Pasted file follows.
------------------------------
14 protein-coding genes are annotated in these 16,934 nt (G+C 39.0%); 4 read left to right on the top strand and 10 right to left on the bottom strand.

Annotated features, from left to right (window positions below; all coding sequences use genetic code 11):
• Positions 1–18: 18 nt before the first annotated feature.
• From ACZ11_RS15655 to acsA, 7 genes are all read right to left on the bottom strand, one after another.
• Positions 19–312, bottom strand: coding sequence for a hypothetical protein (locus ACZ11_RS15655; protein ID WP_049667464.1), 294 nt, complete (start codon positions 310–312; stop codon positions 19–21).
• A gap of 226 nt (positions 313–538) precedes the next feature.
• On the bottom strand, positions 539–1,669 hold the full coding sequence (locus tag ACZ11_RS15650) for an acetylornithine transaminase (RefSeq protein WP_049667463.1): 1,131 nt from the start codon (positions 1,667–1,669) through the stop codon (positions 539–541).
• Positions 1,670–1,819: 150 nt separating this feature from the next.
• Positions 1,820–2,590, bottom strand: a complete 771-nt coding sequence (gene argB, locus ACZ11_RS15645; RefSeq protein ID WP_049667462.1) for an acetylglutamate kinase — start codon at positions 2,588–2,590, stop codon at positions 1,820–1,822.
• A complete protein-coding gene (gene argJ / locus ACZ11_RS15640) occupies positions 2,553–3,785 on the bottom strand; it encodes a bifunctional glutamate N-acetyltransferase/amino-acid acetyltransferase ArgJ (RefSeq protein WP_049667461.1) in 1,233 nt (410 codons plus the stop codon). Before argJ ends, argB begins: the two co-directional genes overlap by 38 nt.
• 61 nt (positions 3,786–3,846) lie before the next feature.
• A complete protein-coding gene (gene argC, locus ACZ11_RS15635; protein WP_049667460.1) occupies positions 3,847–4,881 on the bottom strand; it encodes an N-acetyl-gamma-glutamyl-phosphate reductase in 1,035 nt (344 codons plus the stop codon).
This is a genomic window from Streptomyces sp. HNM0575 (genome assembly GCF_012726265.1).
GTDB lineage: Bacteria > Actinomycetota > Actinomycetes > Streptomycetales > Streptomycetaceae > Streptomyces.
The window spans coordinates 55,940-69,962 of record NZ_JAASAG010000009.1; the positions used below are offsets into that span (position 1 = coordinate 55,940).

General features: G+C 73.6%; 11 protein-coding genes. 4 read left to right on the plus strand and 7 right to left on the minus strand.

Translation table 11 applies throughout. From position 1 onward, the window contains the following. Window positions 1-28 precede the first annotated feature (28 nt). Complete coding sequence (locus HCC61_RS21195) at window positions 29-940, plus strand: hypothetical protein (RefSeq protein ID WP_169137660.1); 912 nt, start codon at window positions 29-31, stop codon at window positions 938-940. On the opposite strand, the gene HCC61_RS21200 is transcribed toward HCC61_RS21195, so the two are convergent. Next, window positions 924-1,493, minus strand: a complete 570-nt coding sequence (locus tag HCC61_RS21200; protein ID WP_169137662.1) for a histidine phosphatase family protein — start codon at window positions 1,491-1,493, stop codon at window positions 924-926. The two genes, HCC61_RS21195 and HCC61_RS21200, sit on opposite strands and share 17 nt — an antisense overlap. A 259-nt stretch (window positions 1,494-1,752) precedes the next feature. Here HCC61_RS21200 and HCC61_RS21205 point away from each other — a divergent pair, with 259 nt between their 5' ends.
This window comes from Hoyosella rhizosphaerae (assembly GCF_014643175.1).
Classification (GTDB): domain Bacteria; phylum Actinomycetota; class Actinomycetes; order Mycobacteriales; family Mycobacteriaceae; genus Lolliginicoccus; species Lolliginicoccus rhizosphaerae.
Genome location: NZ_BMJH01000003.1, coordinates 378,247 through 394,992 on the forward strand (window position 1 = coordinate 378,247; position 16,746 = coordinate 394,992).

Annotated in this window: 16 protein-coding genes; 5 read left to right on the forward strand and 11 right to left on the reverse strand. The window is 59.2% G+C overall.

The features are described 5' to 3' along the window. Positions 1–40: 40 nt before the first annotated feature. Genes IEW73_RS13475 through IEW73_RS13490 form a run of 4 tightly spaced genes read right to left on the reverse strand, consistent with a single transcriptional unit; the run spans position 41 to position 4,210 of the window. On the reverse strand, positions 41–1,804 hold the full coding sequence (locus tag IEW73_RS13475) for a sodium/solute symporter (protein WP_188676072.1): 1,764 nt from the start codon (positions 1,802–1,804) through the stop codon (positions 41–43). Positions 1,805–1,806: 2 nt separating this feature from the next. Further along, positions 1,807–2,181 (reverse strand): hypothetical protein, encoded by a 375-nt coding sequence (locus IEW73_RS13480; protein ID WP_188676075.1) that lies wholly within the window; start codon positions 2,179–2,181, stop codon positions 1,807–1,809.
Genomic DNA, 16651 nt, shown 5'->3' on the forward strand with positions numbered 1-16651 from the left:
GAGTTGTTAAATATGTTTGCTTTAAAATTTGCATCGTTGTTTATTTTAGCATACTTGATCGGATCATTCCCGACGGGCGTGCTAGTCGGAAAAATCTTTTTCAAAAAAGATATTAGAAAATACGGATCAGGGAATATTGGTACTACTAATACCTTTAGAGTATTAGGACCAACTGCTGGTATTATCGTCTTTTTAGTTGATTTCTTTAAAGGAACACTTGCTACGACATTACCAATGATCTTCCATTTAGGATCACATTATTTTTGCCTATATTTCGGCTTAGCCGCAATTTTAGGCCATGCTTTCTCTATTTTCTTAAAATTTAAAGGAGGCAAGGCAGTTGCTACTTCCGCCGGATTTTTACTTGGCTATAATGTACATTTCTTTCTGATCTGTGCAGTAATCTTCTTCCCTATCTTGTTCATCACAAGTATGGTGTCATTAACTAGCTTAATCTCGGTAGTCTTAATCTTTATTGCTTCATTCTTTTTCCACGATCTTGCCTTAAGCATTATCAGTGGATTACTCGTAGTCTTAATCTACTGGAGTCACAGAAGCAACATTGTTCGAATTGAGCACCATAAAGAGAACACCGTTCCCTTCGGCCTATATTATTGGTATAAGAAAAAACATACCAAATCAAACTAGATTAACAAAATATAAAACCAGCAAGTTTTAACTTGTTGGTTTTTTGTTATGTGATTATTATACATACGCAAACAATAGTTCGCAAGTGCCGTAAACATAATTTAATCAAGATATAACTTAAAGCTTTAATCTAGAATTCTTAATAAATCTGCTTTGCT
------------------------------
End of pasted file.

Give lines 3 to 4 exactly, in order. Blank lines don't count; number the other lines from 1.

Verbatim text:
• Positions 1–18: 18 nt before the first annotated feature.
• From ACZ11_RS15655 to acsA, 7 genes are all read right to left on the bottom strand, one after another.